"I'm twitching," Bob said. On a recent Saturday, a group of Ambassadors gathered for lunch break, sitting at socially-distanced intervals around the table. Somehow, the talk had migrated to fishing. "In July, my feet twitch for ski season. Right now, my arms are twitching for fly fishing." All of us nodded in understanding, and the room grew quiet, each person lost in thoughts of spring and summer. Images of flowers and long summer days blossomed in my mind's eye. It inspired me to take a break from winter and highlight a hike. I could have chosen any one of 50 hikes, but I certainly needed one with more than a monochromatic palette. So, here we go: this is Entry 35 in my Hiking Journal - May 21, 2018 - the Boundary Trail from West Glacier Old Bridge to Lincoln Creek, 10 miles round trip. Enjoy!
We immediately learned that the "Old Bridge" is called the Belton Bridge. Built in 1920 to replace an unsafe wooden truss bridge, the Belton Bridge served as the primary entrance into Glacier National Park for nearly two decades. You can click on the photo below to read more details.
Spring flowers abounded along the trail: Wild Strawberry, Biscuitroot, Serviceberry, Trillium, Blue Violet, Fairybells, Blue-eyed Mary, False Solomon Seal, to name a few. I was delighted to find a number of my favorite orchids, the Fairy Slipper (also known as Calypso Orchid) (see picture at left). In 2018, I still had a lot to learn about the flora of Northwest Montana. In my journal, I note one plant as "unidentified". Now I can tell you that it was Wild Sarsaparilla. The roots were used by Native Americans and pioneers as a beverage flavoring. Native Americans also used a poultice of wild sarsaparilla to treat fevers, stomachaches, coughs and skin ulcers. (Sarsaparilla is also the common name of a soft drink that was trendy in the 1800s. Contrary to popular belief, the drink was made from another plant called sassafras.) I had seen plenty of sarsaparilla on our hikes, but it wasn't until I spotted the flowers underneath that I was able to make the identification.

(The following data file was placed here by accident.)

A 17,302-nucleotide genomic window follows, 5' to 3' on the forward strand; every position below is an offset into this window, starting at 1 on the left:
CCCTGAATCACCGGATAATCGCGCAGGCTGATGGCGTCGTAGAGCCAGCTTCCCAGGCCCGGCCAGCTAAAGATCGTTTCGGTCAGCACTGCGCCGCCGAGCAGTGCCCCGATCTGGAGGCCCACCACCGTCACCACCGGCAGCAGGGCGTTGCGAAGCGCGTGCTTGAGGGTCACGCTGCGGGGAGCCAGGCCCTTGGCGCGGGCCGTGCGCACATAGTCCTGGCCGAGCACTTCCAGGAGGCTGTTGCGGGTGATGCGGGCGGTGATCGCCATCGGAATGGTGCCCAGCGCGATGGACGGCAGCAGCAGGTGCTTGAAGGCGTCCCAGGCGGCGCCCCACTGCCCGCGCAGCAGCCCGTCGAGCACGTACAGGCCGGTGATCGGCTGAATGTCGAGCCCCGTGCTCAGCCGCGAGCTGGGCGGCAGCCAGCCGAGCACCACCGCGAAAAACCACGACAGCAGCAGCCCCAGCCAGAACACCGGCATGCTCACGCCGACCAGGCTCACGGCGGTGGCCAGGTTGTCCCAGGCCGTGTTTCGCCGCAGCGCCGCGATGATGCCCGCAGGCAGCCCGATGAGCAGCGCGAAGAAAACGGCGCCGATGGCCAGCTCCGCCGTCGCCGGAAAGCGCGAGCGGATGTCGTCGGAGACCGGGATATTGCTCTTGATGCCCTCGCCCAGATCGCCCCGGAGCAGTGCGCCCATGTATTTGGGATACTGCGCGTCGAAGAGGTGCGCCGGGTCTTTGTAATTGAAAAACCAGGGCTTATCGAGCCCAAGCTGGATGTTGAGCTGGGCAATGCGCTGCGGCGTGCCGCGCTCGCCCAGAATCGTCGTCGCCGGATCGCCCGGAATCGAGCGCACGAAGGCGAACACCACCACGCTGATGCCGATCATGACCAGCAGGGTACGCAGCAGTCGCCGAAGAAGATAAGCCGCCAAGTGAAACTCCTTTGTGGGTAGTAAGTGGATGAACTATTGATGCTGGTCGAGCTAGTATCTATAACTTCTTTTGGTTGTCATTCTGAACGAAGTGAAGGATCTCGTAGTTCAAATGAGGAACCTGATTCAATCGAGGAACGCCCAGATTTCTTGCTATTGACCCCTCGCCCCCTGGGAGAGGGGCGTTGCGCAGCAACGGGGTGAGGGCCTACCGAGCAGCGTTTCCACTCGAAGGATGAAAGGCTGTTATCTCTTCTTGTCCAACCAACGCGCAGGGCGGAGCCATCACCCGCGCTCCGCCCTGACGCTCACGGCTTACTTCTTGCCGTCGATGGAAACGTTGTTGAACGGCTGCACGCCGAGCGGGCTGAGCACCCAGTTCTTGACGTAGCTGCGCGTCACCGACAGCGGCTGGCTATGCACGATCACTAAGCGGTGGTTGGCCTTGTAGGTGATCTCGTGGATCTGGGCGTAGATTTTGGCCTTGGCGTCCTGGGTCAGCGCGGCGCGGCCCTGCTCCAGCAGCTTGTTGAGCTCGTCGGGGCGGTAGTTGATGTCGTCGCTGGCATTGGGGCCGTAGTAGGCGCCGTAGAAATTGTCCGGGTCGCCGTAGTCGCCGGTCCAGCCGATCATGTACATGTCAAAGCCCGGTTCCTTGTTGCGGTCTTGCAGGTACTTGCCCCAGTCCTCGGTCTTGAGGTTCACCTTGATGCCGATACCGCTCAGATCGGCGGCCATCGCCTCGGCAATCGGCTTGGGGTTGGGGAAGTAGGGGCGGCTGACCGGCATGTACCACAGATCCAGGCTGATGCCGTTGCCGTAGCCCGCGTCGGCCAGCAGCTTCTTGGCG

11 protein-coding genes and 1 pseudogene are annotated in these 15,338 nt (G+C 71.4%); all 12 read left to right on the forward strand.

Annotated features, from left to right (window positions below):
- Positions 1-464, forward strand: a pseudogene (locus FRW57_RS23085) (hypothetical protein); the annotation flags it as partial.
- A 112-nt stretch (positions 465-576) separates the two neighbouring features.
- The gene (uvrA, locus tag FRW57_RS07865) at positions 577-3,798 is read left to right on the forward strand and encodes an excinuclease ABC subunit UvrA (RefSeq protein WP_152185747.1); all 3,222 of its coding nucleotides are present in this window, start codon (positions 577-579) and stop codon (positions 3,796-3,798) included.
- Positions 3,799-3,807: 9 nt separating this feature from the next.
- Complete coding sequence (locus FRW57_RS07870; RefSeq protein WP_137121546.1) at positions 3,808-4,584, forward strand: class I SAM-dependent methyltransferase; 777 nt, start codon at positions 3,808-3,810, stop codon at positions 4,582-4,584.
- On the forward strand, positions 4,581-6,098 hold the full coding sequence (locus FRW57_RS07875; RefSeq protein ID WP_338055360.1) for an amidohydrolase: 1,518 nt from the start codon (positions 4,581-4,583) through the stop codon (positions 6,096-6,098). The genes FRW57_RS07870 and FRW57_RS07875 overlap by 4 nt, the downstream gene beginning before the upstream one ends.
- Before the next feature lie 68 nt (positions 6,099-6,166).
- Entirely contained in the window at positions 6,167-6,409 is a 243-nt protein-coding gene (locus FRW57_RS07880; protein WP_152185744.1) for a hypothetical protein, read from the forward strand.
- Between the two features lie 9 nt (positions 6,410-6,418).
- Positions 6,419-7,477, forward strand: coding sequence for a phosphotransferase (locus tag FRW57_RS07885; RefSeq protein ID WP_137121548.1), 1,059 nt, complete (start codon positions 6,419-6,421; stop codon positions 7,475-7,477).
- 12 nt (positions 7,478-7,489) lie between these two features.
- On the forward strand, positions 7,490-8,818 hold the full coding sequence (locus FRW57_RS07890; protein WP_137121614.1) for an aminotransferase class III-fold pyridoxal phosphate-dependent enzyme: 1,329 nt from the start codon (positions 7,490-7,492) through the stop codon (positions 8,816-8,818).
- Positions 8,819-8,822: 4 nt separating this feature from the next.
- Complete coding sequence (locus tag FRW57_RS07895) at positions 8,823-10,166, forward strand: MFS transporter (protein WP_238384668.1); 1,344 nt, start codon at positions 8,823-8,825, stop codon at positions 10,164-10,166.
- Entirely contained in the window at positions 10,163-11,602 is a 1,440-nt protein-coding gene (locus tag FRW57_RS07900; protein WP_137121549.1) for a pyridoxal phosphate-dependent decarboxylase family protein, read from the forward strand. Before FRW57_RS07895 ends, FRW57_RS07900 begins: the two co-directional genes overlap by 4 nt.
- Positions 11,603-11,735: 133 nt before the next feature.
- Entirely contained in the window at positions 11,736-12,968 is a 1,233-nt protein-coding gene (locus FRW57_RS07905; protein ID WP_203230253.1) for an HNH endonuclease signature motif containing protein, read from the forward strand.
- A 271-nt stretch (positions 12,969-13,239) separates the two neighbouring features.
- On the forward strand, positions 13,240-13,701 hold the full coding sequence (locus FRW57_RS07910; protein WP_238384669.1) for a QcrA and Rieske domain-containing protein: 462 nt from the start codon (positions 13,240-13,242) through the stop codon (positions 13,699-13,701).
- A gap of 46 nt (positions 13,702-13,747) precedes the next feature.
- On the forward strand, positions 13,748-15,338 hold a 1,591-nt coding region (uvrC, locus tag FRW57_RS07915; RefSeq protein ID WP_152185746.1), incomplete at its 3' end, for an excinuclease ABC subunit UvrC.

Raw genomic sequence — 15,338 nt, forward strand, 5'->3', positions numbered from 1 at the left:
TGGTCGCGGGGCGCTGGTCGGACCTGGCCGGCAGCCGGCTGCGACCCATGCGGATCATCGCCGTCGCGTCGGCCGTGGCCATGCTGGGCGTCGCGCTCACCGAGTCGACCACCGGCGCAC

The trail began to climb more steeply, leading us up and away from the river. As the terrain changed, so did the flowers.
On the return, we saw a train snaking its way along the tracks on the other side of the river. Burlington Northern Santa Fe has a good safety record; anyone who loves Glacier National Park would abhor an accident that would spill oil or other harmful products into the river.
Sometimes, on the return journey, you see views you did not catch the first time. Isn't this a beauty?
Yep, I am twitching. But this post will have to scratch that itch for now - mid-May and hiking the trails is a long way off!